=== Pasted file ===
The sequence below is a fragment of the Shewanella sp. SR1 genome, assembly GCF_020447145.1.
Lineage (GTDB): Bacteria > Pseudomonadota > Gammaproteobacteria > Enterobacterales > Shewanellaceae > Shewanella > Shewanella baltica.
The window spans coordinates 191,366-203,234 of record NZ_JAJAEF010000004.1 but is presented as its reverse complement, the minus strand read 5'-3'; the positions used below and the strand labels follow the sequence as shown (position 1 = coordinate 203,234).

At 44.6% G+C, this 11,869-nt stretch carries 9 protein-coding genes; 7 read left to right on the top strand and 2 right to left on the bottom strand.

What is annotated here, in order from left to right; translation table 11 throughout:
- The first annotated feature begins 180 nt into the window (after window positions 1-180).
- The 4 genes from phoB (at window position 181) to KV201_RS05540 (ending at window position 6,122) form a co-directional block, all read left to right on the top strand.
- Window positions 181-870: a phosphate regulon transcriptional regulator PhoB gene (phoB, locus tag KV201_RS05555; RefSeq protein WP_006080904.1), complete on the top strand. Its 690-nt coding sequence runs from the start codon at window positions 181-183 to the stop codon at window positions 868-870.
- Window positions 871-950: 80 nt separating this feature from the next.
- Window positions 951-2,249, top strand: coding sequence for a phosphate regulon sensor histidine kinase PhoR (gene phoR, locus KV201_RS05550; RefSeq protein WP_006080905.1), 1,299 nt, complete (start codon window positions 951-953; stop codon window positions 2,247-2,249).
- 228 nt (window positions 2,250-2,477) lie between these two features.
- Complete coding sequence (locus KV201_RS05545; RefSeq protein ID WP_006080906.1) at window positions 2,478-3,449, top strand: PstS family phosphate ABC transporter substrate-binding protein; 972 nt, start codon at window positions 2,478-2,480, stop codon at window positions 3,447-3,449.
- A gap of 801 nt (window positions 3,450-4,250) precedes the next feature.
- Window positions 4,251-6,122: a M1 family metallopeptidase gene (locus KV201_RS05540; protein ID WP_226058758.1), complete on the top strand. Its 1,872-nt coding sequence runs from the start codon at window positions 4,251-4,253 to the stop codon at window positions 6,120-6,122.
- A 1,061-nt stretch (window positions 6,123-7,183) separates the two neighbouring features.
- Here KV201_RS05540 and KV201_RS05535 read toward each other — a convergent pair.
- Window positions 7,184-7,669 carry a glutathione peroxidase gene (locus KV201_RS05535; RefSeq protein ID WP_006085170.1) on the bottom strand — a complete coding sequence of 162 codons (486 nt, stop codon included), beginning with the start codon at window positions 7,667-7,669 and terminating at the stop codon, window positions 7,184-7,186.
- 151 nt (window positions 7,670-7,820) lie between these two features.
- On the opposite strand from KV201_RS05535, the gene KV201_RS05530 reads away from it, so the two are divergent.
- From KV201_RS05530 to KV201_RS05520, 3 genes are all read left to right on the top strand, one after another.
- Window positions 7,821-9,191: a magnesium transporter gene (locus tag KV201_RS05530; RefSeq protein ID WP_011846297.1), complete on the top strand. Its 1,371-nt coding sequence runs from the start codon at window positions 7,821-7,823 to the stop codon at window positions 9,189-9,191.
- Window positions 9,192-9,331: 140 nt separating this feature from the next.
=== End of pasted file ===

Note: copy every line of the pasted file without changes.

The sequence below is a fragment of the Shewanella sp. SR1 genome, assembly GCF_020447145.1.
Lineage (GTDB): Bacteria > Pseudomonadota > Gammaproteobacteria > Enterobacterales > Shewanellaceae > Shewanella > Shewanella baltica.
The window spans coordinates 191,366-203,234 of record NZ_JAJAEF010000004.1 but is presented as its reverse complement, the minus strand read 5'-3'; the positions used below and the strand labels follow the sequence as shown (position 1 = coordinate 203,234).

At 44.6% G+C, this 11,869-nt stretch carries 9 protein-coding genes; 7 read left to right on the top strand and 2 right to left on the bottom strand.

What is annotated here, in order from left to right; translation table 11 throughout:
- The first annotated feature begins 180 nt into the window (after window positions 1-180).
- The 4 genes from phoB (at window position 181) to KV201_RS05540 (ending at window position 6,122) form a co-directional block, all read left to right on the top strand.
- Window positions 181-870: a phosphate regulon transcriptional regulator PhoB gene (phoB, locus tag KV201_RS05555; RefSeq protein WP_006080904.1), complete on the top strand. Its 690-nt coding sequence runs from the start codon at window positions 181-183 to the stop codon at window positions 868-870.
- Window positions 871-950: 80 nt separating this feature from the next.
- Window positions 951-2,249, top strand: coding sequence for a phosphate regulon sensor histidine kinase PhoR (gene phoR, locus KV201_RS05550; RefSeq protein WP_006080905.1), 1,299 nt, complete (start codon window positions 951-953; stop codon window positions 2,247-2,249).
- 228 nt (window positions 2,250-2,477) lie between these two features.
- Complete coding sequence (locus KV201_RS05545; RefSeq protein ID WP_006080906.1) at window positions 2,478-3,449, top strand: PstS family phosphate ABC transporter substrate-binding protein; 972 nt, start codon at window positions 2,478-2,480, stop codon at window positions 3,447-3,449.
- A gap of 801 nt (window positions 3,450-4,250) precedes the next feature.
- Window positions 4,251-6,122: a M1 family metallopeptidase gene (locus KV201_RS05540; protein ID WP_226058758.1), complete on the top strand. Its 1,872-nt coding sequence runs from the start codon at window positions 4,251-4,253 to the stop codon at window positions 6,120-6,122.
- A 1,061-nt stretch (window positions 6,123-7,183) separates the two neighbouring features.
- Here KV201_RS05540 and KV201_RS05535 read toward each other — a convergent pair.
- Window positions 7,184-7,669 carry a glutathione peroxidase gene (locus KV201_RS05535; RefSeq protein ID WP_006085170.1) on the bottom strand — a complete coding sequence of 162 codons (486 nt, stop codon included), beginning with the start codon at window positions 7,667-7,669 and terminating at the stop codon, window positions 7,184-7,186.
- 151 nt (window positions 7,670-7,820) lie between these two features.
- On the opposite strand from KV201_RS05535, the gene KV201_RS05530 reads away from it, so the two are divergent.
- From KV201_RS05530 to KV201_RS05520, 3 genes are all read left to right on the top strand, one after another.
- Window positions 7,821-9,191: a magnesium transporter gene (locus tag KV201_RS05530; RefSeq protein ID WP_011846297.1), complete on the top strand. Its 1,371-nt coding sequence runs from the start codon at window positions 7,821-7,823 to the stop codon at window positions 9,189-9,191.
- Window positions 9,192-9,331: 140 nt separating this feature from the next.